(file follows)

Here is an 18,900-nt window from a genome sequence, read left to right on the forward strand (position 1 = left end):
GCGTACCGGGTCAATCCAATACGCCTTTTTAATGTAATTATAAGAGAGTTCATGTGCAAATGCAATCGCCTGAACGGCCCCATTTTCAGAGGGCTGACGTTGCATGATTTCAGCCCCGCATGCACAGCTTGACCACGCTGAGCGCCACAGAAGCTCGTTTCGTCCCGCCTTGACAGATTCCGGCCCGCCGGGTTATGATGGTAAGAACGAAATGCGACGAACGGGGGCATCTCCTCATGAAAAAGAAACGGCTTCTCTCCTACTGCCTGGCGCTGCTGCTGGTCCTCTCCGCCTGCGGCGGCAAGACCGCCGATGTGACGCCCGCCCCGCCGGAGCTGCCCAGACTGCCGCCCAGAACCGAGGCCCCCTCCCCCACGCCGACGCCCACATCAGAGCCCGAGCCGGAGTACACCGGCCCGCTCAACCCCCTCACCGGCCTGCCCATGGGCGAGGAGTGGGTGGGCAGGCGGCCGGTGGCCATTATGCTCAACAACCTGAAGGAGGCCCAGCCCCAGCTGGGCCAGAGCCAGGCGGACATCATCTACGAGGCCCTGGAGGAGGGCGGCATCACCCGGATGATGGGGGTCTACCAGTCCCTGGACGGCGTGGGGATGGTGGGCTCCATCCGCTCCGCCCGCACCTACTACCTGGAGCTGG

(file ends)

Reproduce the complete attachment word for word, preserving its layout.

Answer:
Here is an 18,900-nt window from a genome sequence, read left to right on the forward strand (position 1 = left end):
GCGTACCGGGTCAATCCAATACGCCTTTTTAATGTAATTATAAGAGAGTTCATGTGCAAATGCAATCGCCTGAACGGCCCCATTTTCAGAGGGCTGACGTTGCATGATTTCAGCCCCGCATGCACAGCTTGACCACGCTGAGCGCCACAGAAGCTCGTTTCGTCCCGCCTTGACAGATTCCGGCCCGCCGGGTTATGATGGTAAGAACGAAATGCGACGAACGGGGGCATCTCCTCATGAAAAAGAAACGGCTTCTCTCCTACTGCCTGGCGCTGCTGCTGGTCCTCTCCGCCTGCGGCGGCAAGACCGCCGATGTGACGCCCGCCCCGCCGGAGCTGCCCAGACTGCCGCCCAGAACCGAGGCCCCCTCCCCCACGCCGACGCCCACATCAGAGCCCGAGCCGGAGTACACCGGCCCGCTCAACCCCCTCACCGGCCTGCCCATGGGCGAGGAGTGGGTGGGCAGGCGGCCGGTGGCCATTATGCTCAACAACCTGAAGGAGGCCCAGCCCCAGCTGGGCCAGAGCCAGGCGGACATCATCTACGAGGCCCTGGAGGAGGGCGGCATCACCCGGATGATGGGGGTCTACCAGTCCCTGGACGGCGTGGGGATGGTGGGCTCCATCCGCTCCGCCCGCACCTACTACCTGGAGCTGG